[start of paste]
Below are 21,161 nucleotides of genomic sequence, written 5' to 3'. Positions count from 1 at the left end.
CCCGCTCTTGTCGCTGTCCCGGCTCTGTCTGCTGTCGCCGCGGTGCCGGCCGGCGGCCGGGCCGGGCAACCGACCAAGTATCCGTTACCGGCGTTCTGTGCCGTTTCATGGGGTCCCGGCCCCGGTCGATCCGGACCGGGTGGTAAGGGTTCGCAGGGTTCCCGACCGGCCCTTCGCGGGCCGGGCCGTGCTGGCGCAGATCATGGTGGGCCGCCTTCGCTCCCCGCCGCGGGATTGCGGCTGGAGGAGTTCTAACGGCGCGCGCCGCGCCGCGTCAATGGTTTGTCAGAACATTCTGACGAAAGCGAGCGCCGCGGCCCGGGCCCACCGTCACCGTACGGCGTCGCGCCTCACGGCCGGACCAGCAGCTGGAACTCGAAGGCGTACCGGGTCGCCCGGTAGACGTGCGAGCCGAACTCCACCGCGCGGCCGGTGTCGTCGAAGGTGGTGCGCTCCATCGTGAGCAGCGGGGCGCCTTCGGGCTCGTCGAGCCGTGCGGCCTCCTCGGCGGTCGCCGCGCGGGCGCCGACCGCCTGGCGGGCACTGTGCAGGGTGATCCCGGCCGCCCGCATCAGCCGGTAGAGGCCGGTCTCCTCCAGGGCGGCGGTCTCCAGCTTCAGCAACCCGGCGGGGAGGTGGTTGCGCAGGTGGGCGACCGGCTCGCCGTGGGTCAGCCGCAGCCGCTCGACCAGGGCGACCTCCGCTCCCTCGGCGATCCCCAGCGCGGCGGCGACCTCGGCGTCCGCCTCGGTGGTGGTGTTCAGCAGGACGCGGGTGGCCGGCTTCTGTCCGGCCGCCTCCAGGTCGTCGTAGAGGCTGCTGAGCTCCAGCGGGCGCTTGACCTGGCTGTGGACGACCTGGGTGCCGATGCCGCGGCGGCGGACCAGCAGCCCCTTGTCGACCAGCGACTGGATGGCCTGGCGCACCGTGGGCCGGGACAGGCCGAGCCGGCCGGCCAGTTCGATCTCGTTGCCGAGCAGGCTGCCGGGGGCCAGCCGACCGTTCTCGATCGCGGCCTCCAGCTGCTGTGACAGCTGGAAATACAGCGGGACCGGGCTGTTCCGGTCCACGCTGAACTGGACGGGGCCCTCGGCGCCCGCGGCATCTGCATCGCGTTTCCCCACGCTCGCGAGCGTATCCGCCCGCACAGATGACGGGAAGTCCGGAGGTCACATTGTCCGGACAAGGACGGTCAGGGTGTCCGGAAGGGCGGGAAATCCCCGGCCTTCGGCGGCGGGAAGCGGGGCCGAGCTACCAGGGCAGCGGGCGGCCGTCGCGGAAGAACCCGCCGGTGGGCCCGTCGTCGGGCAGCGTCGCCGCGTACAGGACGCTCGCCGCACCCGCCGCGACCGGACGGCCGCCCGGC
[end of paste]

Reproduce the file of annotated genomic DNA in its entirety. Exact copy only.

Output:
Below are 21,161 nucleotides of genomic sequence, written 5' to 3'. Positions count from 1 at the left end.
CCCGCTCTTGTCGCTGTCCCGGCTCTGTCTGCTGTCGCCGCGGTGCCGGCCGGCGGCCGGGCCGGGCAACCGACCAAGTATCCGTTACCGGCGTTCTGTGCCGTTTCATGGGGTCCCGGCCCCGGTCGATCCGGACCGGGTGGTAAGGGTTCGCAGGGTTCCCGACCGGCCCTTCGCGGGCCGGGCCGTGCTGGCGCAGATCATGGTGGGCCGCCTTCGCTCCCCGCCGCGGGATTGCGGCTGGAGGAGTTCTAACGGCGCGCGCCGCGCCGCGTCAATGGTTTGTCAGAACATTCTGACGAAAGCGAGCGCCGCGGCCCGGGCCCACCGTCACCGTACGGCGTCGCGCCTCACGGCCGGACCAGCAGCTGGAACTCGAAGGCGTACCGGGTCGCCCGGTAGACGTGCGAGCCGAACTCCACCGCGCGGCCGGTGTCGTCGAAGGTGGTGCGCTCCATCGTGAGCAGCGGGGCGCCTTCGGGCTCGTCGAGCCGTGCGGCCTCCTCGGCGGTCGCCGCGCGGGCGCCGACCGCCTGGCGGGCACTGTGCAGGGTGATCCCGGCCGCCCGCATCAGCCGGTAGAGGCCGGTCTCCTCCAGGGCGGCGGTCTCCAGCTTCAGCAACCCGGCGGGGAGGTGGTTGCGCAGGTGGGCGACCGGCTCGCCGTGGGTCAGCCGCAGCCGCTCGACCAGGGCGACCTCCGCTCCCTCGGCGATCCCCAGCGCGGCGGCGACCTCGGCGTCCGCCTCGGTGGTGGTGTTCAGCAGGACGCGGGTGGCCGGCTTCTGTCCGGCCGCCTCCAGGTCGTCGTAGAGGCTGCTGAGCTCCAGCGGGCGCTTGACCTGGCTGTGGACGACCTGGGTGCCGATGCCGCGGCGGCGGACCAGCAGCCCCTTGTCGACCAGCGACTGGATGGCCTGGCGCACCGTGGGCCGGGACAGGCCGAGCCGGCCGGCCAGTTCGATCTCGTTGCCGAGCAGGCTGCCGGGGGCCAGCCGACCGTTCTCGATCGCGGCCTCCAGCTGCTGTGACAGCTGGAAATACAGCGGGACCGGGCTGTTCCGGTCCACGCTGAACTGGACGGGGCCCTCGGCGCCCGCGGCATCTGCATCGCGTTTCCCCACGCTCGCGAGCGTATCCGCCCGCACAGATGACGGGAAGTCCGGAGGTCACATTGTCCGGACAAGGACGGTCAGGGTGTCCGGAAGGGCGGGAAATCCCCGGCCTTCGGCGGCGGGAAGCGGGGCCGAGCTACCAGGGCAGCGGGCGGCCGTCGCGGAAGAACCCGCCGGTGGGCCCGTCGTCGGGCAGCGTCGCCGCGTACAGGACGCTCGCCGCACCCGCCGCGACCGGACGGCCGCCCGGC